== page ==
The purpose of RWA’s RITA Contest is to promote excellence in the romance genre by recognizing outstanding published novels and novellas.
Online sign-up to judge the contest opens in October 2018.
All entrants are required to judge the preliminary round. Others eligible to judge are authors who are PAN-eligible.
The final-round RITA entries shall be evaluated by five judges. Individuals chosen shall be at the discretion of the RWA staff. Staff shall make every reasonable effort to have one of the five judges for each category come from one of the following groups, in no order of preference: past Librarians of the Year; past Booksellers of the Year; Lifetime Achievement Award Winners; Individuals nominated for Librarian of the Year or Bookseller of the Year who have a demonstrated understanding of the romance genre; former publishing professionals who are no longer actively acquiring manuscripts, who have no ongoing ties to a publishing house and who did not perform any work on any books which they are asked to judge. The remaining judges for each category will be chosen first from a group including, in no order of preference:
- Honor Roll members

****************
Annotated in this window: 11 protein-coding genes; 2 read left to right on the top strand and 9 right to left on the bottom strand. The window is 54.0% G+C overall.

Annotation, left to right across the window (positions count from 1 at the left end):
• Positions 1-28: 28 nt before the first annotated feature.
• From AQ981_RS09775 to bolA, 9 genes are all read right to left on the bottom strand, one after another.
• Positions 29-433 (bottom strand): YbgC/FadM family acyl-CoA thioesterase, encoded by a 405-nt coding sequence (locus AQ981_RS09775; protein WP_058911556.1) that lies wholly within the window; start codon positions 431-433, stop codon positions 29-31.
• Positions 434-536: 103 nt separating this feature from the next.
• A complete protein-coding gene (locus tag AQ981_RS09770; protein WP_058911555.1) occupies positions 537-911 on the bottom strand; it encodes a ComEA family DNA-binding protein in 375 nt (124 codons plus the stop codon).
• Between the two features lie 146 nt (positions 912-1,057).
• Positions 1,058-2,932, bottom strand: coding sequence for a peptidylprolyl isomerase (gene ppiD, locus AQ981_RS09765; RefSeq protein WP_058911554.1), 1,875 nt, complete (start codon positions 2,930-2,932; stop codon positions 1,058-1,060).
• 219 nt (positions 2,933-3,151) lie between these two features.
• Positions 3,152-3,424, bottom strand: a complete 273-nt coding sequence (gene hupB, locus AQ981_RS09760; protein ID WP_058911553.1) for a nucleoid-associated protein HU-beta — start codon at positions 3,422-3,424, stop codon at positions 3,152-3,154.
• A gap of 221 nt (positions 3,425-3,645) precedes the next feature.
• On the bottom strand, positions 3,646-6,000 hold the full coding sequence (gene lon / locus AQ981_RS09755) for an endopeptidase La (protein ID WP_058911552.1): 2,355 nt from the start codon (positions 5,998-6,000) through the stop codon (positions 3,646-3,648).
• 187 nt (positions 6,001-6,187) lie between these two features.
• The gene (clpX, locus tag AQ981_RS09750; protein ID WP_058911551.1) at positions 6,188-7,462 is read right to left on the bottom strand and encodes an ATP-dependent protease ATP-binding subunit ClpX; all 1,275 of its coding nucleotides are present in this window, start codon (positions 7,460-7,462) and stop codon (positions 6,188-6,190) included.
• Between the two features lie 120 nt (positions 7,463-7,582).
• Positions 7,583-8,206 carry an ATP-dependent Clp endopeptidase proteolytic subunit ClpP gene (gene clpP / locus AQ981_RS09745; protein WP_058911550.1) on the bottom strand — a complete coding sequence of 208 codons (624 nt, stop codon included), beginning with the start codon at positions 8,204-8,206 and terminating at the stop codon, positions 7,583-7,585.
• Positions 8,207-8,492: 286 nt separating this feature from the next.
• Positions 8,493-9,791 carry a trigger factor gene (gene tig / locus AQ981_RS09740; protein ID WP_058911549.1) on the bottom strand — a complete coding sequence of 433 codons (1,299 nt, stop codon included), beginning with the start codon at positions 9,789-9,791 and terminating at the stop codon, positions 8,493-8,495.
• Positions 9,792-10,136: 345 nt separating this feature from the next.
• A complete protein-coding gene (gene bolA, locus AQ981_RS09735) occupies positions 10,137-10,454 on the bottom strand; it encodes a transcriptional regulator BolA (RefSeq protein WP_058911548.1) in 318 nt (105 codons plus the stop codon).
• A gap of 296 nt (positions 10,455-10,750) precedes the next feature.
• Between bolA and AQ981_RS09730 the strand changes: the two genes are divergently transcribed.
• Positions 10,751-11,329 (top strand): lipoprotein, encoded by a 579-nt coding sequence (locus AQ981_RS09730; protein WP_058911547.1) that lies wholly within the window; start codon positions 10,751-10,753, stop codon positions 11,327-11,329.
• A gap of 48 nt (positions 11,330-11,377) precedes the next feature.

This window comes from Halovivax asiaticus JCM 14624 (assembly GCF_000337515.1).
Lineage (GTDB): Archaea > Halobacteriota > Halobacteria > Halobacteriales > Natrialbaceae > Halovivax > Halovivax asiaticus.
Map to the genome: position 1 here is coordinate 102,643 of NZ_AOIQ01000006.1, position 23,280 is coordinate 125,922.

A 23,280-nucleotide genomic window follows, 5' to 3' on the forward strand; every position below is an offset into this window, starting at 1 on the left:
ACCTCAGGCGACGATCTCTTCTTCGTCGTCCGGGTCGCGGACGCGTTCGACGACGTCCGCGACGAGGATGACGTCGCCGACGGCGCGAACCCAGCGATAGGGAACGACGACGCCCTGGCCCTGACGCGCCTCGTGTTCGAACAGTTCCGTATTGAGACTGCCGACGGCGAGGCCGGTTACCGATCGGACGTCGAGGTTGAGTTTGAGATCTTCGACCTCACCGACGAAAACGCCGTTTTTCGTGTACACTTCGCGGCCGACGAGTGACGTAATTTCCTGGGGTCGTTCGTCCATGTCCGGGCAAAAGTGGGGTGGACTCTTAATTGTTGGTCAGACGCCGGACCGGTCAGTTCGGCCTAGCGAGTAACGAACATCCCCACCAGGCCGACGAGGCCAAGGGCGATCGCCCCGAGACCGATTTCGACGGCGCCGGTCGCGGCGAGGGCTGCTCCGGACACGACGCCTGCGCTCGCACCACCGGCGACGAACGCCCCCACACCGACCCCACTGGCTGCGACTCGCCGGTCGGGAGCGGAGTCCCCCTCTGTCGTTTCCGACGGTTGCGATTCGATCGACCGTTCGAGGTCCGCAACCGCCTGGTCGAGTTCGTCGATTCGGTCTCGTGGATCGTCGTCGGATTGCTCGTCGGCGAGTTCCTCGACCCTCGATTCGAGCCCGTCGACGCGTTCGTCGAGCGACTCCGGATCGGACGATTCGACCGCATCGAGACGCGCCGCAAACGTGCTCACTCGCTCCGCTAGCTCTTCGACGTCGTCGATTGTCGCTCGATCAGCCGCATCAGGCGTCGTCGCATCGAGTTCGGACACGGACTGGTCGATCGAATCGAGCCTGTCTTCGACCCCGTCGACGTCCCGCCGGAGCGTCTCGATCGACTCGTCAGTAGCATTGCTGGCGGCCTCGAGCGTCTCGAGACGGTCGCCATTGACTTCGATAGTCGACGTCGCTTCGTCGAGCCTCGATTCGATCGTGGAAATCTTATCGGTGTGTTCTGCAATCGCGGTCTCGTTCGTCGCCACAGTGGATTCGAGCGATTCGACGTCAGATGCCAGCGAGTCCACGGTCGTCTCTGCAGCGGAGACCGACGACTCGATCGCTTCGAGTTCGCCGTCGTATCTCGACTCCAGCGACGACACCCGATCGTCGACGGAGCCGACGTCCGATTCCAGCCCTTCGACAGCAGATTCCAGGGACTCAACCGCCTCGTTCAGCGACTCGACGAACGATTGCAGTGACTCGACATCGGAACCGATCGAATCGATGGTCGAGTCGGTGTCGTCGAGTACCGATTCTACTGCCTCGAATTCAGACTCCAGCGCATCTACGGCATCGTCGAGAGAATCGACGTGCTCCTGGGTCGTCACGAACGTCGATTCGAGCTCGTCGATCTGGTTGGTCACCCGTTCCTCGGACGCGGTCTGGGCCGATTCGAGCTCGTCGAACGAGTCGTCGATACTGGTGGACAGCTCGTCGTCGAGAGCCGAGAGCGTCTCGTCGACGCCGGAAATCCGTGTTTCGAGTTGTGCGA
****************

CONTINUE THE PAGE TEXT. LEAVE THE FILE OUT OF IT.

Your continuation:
- Past RITA Award winners
- Past RITA Award finalists
- General PAN members whose first book was published at least five years prior to the start of the contest.
The Staff, using the demographic information it has available, will make every reasonable effort to ensure diversity on the judging panels. The preference will be for no judge to judge the same category more than once every three years.
Judge Instructions and Scoring
The scoring procedures for the preliminary round shall be included in the judges’ instructions.
Each preliminary-round entry will be scored individually on a scale of 1.0 to 10.0, with 1.0 being the lowest (poor) and 10.0 being the highest (excellent). Decimals (from .1 to .9) are encouraged to help avoid the possibility of a tie. Judges are encouraged to think of the points system as equivalent to a classroom grading scale:
6.0–6.9: Below average
4.0–1.0: Very poor
0: Did Not Finish (DNF; see section below)
Preliminary-round judges will be required to answer the following three questions in addition to assigning one overall score:
- Does the entry contain a central love story?
- Is the resolution of the romance emotionally satisfying and optimistic?
- Does the entry fall within the category description?
If there are 3 negative responses to any one question, the entry is disqualified.
Overall preliminary-round scores will be determined using a trimmed mean (the highest and lowest scores will be discarded and the remaining three scores will be averaged).
The top scoring 4 percent of each category’s entries (based on the number of qualified entries received) will advance to the final round; excepting that no category will have fewer than 4 finalists and no category will have more than 10 finalists. Any fraction will be rounded up to the next whole number, not to exceed 10 finalists.
Final-round entries for the RITA and Golden Heart contests shall be ranked from first place to last place (1st, 2nd, 3rd, etc.) with the lowest score signifying the winner.
Additional Judging Issues Regarding the RITA
All entrants must judge.